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Goat Girl sept16

Goat Girl on Nuclear Weapons

03 August 2017, 17:00

Ahead of their slot at Visions Festival, Rosy Bones writes about her curiosity with the history, concept and horrific potential of humanity's global obsession with nuclear development.

I’ve been interested in nuclear physics since we did a few lessons on it at school in Year 10. Nothing we ever learnt about sparked my interest very much but this did.

I was fascinated by how things we couldn’t even see could be so powerful. Although my knowledge on the science has faded, the subject is still relevant and my curiosity towards it grows.

History has never been my strong point; everyone knows the names ‘Hiroshima’ and ‘Nagasaki’, but I’d never completely grasped the catastrophic effects these events had. After watching the BBC documentary I started to understand. The things that struck me most were what the world was like to people in the short moments after the bomb had dropped. Hiroshima was trapped under a huge black cloud; people had gone from a bright morning to complete darkness in a matter of moments - not to mention being surrounded by fire. If I was there I would be convinced Armageddon was upon us. It would have looked something like this (taken from a video speculating about Armageddon).

Sometime after people started to feel rain coming down upon them, but this rain was black and thick. People were so thirsty they started to drink it, not realising how harmful it would be to them due to its radioactive nature.

The worst was not over yet, thousands of people got extremely ill, but doctors couldn’t work out what was wrong with them. They had necrosis and their insides were slowly rotting. The bomb had destroyed their white blood cells meaning their bodies could not fight off infection. Even the Americans did not expect an aftermath as tragic and brutal as this.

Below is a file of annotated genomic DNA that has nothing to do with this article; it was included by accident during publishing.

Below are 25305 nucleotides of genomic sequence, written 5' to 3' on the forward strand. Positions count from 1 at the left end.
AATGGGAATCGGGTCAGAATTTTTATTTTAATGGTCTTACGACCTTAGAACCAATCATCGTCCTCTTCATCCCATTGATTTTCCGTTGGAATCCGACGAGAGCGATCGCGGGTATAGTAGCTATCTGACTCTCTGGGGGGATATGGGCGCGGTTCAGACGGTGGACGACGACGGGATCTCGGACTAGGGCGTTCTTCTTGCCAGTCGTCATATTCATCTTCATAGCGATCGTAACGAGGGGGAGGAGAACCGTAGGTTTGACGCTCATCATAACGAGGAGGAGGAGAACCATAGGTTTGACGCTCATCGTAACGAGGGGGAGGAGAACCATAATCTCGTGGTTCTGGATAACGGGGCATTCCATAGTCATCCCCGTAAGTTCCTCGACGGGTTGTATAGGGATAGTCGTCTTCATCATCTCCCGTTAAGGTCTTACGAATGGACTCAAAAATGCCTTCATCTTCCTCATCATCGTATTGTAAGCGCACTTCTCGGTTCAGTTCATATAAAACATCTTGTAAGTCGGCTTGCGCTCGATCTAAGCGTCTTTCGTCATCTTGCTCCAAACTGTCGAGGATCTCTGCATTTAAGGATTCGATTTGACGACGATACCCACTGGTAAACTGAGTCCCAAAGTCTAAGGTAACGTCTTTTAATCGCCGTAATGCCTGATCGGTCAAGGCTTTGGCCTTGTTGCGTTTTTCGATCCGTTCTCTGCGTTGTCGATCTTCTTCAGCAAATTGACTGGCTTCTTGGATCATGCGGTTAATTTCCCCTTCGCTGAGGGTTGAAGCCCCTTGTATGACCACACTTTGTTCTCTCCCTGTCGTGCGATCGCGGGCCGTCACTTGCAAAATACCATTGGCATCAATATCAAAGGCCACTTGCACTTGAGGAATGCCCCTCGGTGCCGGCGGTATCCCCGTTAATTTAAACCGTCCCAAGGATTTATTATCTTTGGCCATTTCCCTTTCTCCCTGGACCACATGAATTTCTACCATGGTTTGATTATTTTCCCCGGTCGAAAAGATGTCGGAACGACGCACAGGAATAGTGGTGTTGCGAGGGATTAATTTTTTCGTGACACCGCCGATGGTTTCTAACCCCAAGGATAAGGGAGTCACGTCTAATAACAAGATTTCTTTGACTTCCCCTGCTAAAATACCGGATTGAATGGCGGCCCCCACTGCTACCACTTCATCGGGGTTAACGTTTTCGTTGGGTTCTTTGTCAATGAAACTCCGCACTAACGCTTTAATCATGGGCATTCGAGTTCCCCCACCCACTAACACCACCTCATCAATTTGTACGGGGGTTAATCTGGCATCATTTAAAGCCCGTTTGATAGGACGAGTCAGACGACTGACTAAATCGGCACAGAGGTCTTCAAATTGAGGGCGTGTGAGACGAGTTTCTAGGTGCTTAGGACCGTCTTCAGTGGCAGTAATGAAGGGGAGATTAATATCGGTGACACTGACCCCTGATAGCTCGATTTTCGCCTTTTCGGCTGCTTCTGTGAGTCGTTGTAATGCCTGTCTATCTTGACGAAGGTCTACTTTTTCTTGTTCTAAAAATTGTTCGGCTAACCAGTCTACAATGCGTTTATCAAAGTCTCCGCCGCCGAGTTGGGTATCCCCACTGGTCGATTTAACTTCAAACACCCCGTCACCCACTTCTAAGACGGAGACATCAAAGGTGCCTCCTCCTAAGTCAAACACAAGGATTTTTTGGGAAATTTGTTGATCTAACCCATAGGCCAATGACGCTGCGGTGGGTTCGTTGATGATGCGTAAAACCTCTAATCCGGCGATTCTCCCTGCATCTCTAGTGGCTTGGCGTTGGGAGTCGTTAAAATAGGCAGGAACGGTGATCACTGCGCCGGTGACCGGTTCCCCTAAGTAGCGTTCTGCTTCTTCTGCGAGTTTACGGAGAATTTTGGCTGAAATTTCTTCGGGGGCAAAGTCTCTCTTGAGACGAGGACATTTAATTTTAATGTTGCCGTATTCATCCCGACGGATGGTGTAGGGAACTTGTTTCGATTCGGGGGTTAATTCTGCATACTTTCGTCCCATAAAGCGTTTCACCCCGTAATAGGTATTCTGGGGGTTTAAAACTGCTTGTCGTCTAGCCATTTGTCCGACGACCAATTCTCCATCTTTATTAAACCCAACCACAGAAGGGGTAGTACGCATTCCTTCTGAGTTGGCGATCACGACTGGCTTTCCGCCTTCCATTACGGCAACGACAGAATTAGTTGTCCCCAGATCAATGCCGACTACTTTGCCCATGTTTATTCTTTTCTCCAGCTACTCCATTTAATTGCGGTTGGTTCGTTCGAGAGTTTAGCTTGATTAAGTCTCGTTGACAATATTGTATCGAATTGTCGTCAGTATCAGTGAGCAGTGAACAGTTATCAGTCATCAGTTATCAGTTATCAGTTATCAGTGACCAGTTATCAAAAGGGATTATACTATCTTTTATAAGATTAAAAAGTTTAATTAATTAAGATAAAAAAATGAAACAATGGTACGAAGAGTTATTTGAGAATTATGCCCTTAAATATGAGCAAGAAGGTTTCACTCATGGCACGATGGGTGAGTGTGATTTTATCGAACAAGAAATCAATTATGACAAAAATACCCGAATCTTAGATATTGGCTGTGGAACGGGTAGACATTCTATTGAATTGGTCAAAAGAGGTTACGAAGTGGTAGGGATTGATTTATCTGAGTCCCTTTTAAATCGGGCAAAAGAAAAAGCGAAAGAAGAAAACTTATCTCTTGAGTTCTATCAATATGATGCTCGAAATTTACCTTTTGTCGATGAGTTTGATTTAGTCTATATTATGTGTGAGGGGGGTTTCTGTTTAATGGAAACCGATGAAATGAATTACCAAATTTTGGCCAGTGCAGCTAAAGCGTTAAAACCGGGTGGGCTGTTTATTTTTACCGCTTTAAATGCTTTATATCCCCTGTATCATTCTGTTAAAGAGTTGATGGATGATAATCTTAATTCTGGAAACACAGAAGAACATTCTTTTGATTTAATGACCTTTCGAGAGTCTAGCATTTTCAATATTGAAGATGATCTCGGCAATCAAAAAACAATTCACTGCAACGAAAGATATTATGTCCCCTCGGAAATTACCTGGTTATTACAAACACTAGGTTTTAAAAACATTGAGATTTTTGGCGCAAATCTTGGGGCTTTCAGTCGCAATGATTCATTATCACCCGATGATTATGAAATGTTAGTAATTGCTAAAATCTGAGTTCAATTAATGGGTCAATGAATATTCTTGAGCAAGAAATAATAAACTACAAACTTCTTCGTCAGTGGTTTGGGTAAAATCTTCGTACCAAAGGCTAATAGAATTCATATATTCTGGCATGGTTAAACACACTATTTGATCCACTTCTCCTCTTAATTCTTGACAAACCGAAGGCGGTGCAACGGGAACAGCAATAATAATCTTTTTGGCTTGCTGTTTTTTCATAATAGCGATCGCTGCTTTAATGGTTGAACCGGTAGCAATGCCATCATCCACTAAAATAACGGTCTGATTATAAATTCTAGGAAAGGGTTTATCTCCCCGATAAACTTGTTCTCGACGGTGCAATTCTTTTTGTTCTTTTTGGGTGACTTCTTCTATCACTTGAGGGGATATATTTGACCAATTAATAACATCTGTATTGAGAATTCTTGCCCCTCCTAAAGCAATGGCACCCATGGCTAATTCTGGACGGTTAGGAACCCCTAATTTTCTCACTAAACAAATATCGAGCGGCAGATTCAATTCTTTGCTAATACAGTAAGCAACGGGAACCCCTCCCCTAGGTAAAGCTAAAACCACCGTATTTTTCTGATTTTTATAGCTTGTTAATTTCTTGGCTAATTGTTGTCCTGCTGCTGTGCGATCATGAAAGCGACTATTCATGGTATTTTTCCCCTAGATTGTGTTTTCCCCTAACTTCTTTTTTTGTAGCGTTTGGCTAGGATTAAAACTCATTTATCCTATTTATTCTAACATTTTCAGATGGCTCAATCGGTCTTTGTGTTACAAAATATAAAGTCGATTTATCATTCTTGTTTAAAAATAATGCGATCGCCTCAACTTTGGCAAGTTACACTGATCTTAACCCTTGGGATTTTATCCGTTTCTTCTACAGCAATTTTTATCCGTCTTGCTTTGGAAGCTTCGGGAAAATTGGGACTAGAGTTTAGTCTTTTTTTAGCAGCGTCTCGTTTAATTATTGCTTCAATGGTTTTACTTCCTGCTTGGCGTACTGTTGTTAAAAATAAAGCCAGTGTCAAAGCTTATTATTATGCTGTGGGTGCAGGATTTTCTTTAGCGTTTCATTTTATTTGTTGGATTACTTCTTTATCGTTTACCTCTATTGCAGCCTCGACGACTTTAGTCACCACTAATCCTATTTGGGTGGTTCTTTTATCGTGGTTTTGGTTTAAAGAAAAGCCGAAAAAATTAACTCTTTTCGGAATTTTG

However, they did know that this bomb would be extremely powerful. Hence only a few people knowing the exact nature of the mission. I do not believe the atomic bomb was necessary to end the war, it was used as more of an experiment into nuclear weaponry (boys and their toys).

Over 70 years later, a nuclear weapon hasn’t since been used but governments are still funding them, with top countries being Russia and the US. There are nine countries that possess nuclear weapons, and even more that host or rely on other countries’ weapons for protection. The amount spent yearly is extortionate, when this money could be going towards things actually needed (like the NHS). We are told that it is necessary for our safety, but I feel having them is more toxic than not. It creates an air of paranoia, who’s gonna hit who first.

Last year, we tested one of the UK’s four nuclear submarines. Politicians preach that this form of protection is completely reliable, however this test failed - it started heading in the wrong direction. How can we trust this won’t happen if it were to be used in a real wartime situation? Also, the test fail was kept hidden from the public and MPs, with the vote on whether to go ahead with the next generation of Trident being held the next month.

Jeremy Corbyn has said he would never use nuclear weapons and hopes one day for a nuclear free world. While Theresa May has unreservedly said ‘yes’ she would press the button, giving no regard to the deaths it would cause and no thought of the different variables applicable in a situation like that. It baffles me that this is considered a reasonable stance to take, whereas having ethical reservations - as Corbyn does, is seen as dangerous.

Trident has 266 times as much destructive power than the atomic bomb on Hiroshima had. That kind of power should not be put into human hands. It’s such a shame because it’s such an interesting concept; to be able to provoke that amount of power. I can see why people within authority get all excited about it, the same reason I am so intrigued by it. I hope one day a bomb goes off powerful enough to destroy all human life, get it over and done with.

Goat Girl play Visions Festival in East London this weekend. Information and tickets here.
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